A step 182 next provides for constructing the remaining vertices for the top section of the geodesic dome. Details of this step and of steps 184 and 186, which provide for constructing the vertices for the center and bottom sections of the geodesic domes, respectively, are set forth below. In a step 188, the Vertex_BufferPosition is set equal to the product of v3 and the Radius. If Write_Normals is true, then Vertex_BufferNormal is set to v3. A block 190 indicates produces the Vertex_Buffer as an output.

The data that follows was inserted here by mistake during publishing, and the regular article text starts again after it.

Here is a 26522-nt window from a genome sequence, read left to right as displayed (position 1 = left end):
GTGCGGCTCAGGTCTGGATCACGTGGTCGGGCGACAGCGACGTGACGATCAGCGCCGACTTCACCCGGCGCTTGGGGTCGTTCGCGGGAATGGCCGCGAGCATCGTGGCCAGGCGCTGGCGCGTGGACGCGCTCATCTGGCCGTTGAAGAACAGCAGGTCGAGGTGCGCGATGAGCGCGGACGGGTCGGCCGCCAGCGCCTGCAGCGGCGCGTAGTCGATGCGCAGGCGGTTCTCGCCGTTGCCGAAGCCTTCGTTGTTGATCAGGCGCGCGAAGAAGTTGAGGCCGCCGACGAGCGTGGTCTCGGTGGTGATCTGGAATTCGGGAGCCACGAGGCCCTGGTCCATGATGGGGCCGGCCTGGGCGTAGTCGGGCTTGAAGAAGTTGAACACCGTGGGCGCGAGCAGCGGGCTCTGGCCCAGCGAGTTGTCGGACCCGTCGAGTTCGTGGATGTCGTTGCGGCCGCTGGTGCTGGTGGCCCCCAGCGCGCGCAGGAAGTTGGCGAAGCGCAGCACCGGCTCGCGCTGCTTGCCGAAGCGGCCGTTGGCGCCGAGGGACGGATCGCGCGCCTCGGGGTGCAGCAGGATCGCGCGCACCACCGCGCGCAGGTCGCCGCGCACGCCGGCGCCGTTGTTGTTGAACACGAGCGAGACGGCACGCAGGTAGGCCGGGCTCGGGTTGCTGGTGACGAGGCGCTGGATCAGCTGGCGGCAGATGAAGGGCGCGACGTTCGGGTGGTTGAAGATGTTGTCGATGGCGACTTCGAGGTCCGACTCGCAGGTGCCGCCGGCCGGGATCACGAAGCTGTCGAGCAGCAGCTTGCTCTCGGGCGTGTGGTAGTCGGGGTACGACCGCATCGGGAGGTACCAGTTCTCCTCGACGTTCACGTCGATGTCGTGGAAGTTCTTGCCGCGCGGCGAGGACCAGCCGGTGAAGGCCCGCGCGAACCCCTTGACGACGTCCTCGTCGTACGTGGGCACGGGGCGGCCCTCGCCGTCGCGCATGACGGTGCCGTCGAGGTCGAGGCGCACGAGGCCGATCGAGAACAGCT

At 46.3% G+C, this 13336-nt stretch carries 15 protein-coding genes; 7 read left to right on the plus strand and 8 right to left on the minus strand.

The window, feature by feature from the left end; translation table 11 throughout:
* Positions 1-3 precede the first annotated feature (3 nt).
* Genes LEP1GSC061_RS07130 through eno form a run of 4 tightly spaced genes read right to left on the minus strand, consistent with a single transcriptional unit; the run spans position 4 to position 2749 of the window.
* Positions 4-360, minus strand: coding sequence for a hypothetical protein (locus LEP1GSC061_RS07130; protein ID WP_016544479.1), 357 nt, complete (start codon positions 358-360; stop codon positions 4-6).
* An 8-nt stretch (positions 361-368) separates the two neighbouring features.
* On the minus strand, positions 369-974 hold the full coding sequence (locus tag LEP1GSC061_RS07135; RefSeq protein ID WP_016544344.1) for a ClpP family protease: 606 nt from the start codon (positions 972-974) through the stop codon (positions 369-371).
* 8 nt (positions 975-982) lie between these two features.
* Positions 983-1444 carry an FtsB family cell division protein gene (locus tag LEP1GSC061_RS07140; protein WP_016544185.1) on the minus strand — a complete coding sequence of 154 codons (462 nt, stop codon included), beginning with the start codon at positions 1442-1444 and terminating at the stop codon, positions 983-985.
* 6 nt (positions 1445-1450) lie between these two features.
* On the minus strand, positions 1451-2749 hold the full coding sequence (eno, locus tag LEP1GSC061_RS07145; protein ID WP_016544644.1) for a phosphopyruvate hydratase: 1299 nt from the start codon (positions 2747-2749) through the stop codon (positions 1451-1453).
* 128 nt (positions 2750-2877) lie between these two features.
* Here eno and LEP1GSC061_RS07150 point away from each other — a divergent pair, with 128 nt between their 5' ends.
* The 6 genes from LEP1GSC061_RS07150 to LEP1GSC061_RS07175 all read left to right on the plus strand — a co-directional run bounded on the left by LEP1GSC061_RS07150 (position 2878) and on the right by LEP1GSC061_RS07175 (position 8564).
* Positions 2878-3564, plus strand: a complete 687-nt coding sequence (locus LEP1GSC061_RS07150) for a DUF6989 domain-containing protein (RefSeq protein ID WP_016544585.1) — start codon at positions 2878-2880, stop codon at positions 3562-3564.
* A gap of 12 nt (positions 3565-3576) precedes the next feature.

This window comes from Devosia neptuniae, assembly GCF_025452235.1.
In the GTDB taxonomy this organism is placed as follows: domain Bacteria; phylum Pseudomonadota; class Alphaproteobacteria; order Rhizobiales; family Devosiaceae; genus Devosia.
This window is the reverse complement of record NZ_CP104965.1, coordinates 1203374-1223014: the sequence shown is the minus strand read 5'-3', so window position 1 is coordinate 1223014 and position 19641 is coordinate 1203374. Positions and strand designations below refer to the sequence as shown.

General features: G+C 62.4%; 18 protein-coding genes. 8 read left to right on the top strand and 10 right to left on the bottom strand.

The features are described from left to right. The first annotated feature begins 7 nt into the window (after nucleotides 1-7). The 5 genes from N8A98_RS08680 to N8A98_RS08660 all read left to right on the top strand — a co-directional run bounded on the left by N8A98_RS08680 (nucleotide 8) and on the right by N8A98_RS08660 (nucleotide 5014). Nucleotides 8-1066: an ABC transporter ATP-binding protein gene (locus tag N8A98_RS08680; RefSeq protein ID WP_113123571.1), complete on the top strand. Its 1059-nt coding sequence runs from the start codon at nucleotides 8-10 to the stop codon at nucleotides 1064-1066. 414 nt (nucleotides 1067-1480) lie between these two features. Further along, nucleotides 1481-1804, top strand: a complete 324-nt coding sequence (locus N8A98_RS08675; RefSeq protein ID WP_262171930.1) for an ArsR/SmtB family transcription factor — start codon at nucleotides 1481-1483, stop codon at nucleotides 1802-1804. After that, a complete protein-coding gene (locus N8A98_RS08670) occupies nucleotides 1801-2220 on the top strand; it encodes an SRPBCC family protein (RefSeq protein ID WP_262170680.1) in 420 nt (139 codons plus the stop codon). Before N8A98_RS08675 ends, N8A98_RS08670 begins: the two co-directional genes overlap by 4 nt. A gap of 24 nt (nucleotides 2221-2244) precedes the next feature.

After initializing these variables in step 200, the procedure begins the first of three sets of nested loops. The outermost loop iterates over the rows of the top section of the dome. It initializes the variable Row to 1 in a step 202, continues as long as Row is less than End_Row_Count, as determined by a decision step 204, and increments Row after each iteration in a step 212. Upon entering the loop, at a step 206, the procedure multiplies the Endpoint0 vector by the Rotate_Face matrix and sets Endpoint0 to the result to move it down a row along the v0/v1 sector. A second vertex, Endpoint1, is then derived from Endpoint0 by reflecting it through the x axis such that Endpoint1 x=Endpoint0 x, Endpoint1 y=Endpoint0 y, and Endpoint1 z=−Endpoint0 z. Also in step 206, another rotation axis, Axis_Sector0, is calculated perpendicular to the plane of the sector formed by the end points through the cross product of Endpoint0 and Endpoint1. As indicated by “x xy,” a simplified cross product may be employed in this case due to the symmetry between Endpoint0 and Endpoint1, where the z coordinate of the resulting vector can be always set to 0.0 and need not be calculated (since the axis is known to lie in the xy plane). The angle of the sector formed by the two end points is also calculated in step 206, such that Angle_Sector0=arccosine(Endpoint0·Endpoint1)/Row. (Note that “•” is here used to indicate a dot product operation and “x” is used between two vectors to indicate a cross product.) One last variable, Dome_Vertex, is set to be equal to Endpoint0 and will be used to walk along the arc between Endpoint0 and Endpoint1. (Note that Endpoint0 can be used directly instead of a separate Dome_Vertex variable, but this makes the procedure more susceptible to rounding errors stemming from repeated vector-matrix multiplication operations that rotate Dome_Vertex around the dome. Using a separate variable helps preserve the vector against degeneration at the higher tessellation orders).